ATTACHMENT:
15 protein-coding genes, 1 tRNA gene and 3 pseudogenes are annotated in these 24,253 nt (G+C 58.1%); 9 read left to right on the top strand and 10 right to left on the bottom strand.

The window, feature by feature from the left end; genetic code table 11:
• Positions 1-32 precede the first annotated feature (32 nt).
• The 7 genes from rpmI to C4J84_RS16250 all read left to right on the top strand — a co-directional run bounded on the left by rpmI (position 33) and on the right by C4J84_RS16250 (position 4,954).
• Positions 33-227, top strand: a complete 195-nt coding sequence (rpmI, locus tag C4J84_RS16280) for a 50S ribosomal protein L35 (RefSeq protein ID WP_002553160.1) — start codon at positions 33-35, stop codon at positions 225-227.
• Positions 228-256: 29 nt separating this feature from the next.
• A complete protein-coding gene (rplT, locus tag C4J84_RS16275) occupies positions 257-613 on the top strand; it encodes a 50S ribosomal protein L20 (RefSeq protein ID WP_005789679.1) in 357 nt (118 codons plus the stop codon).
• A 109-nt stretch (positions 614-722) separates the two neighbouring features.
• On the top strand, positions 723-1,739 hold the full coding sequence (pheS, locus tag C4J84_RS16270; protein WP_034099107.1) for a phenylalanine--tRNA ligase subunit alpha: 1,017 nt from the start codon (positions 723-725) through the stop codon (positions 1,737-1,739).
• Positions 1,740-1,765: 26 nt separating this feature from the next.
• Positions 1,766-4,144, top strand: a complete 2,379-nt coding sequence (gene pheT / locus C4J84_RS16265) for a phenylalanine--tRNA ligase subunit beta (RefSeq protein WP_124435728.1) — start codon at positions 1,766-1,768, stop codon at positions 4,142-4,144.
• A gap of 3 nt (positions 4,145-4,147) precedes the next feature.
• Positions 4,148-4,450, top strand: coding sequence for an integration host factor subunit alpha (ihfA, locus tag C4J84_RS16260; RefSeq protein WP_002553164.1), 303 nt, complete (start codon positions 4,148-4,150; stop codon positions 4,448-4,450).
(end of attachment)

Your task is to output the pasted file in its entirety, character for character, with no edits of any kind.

15 protein-coding genes, 1 tRNA gene and 3 pseudogenes are annotated in these 24,253 nt (G+C 58.1%); 9 read left to right on the top strand and 10 right to left on the bottom strand.

The window, feature by feature from the left end; genetic code table 11:
• Positions 1-32 precede the first annotated feature (32 nt).
• The 7 genes from rpmI to C4J84_RS16250 all read left to right on the top strand — a co-directional run bounded on the left by rpmI (position 33) and on the right by C4J84_RS16250 (position 4,954).
• Positions 33-227, top strand: a complete 195-nt coding sequence (rpmI, locus tag C4J84_RS16280) for a 50S ribosomal protein L35 (RefSeq protein ID WP_002553160.1) — start codon at positions 33-35, stop codon at positions 225-227.
• Positions 228-256: 29 nt separating this feature from the next.
• A complete protein-coding gene (rplT, locus tag C4J84_RS16275) occupies positions 257-613 on the top strand; it encodes a 50S ribosomal protein L20 (RefSeq protein ID WP_005789679.1) in 357 nt (118 codons plus the stop codon).
• A 109-nt stretch (positions 614-722) separates the two neighbouring features.
• On the top strand, positions 723-1,739 hold the full coding sequence (pheS, locus tag C4J84_RS16270; protein WP_034099107.1) for a phenylalanine--tRNA ligase subunit alpha: 1,017 nt from the start codon (positions 723-725) through the stop codon (positions 1,737-1,739).
• Positions 1,740-1,765: 26 nt separating this feature from the next.
• Positions 1,766-4,144, top strand: a complete 2,379-nt coding sequence (gene pheT / locus C4J84_RS16265) for a phenylalanine--tRNA ligase subunit beta (RefSeq protein WP_124435728.1) — start codon at positions 1,766-1,768, stop codon at positions 4,142-4,144.
• A gap of 3 nt (positions 4,145-4,147) precedes the next feature.
• Positions 4,148-4,450, top strand: coding sequence for an integration host factor subunit alpha (ihfA, locus tag C4J84_RS16260; RefSeq protein WP_002553164.1), 303 nt, complete (start codon positions 4,148-4,150; stop codon positions 4,448-4,450).